Spontaneous social distancing in response to a simulated epidemic: a virtual experiment

Adam Kleczkowski, Savi Maharaj, Susan Rasmussen, Lynn Williams, Nicole Cairns

Research output: Contribution to journalArticle

7 Citations (Scopus)
219 Downloads (Pure)

Abstract

Studies of social distancing during epidemics have found that the strength of the response can have a decisive impact on the outcome. In previous work we developed a model of social distancing driven by individuals’ risk attitude, a parameter which determines the extent to which social contacts are reduced in response to a given infection level. We showed by simulation that a strong response, driven by a highly cautious risk attitude, can quickly suppress an epidemic. However, a moderately cautious risk attitude gives weak control and, by prolonging the epidemic with out reducing its impact, may yield a worse outcome than doing nothing. In real societies, social distancing may arise spontaneously from individual choices rather than being imposed centrally. There is little data available about this as opportunistic data collection during epidemics is difficult. Our study uses a simulated epidemic in a computer game setting to measure the social distancing response.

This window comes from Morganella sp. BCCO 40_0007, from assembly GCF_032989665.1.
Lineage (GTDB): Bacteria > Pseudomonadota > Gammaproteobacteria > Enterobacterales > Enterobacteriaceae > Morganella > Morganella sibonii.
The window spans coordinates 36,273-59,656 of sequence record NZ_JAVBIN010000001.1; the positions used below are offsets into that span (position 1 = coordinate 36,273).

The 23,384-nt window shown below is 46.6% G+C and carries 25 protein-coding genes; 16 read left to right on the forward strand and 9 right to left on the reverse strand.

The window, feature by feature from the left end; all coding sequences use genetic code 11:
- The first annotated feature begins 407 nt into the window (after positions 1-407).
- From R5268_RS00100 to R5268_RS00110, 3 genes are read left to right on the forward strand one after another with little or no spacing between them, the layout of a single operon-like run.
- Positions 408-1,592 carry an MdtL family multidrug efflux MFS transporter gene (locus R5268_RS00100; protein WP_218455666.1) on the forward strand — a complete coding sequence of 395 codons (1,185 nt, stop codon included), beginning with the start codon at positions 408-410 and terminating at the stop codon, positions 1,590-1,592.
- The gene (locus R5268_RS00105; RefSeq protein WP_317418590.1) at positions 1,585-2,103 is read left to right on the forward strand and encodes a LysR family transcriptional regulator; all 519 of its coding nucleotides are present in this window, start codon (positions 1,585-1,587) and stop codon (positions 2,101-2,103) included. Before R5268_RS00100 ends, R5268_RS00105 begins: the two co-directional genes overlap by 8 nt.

Original languageEnglish
Article number973
Number of pages13
JournalBMC Public Health
Volume15
DOIs
Publication statusPublished - 28 Sep 2015

Keywords

  • epidemics
  • social distancing
  • agent based models
  • participatory simulation
  • virtual experiments

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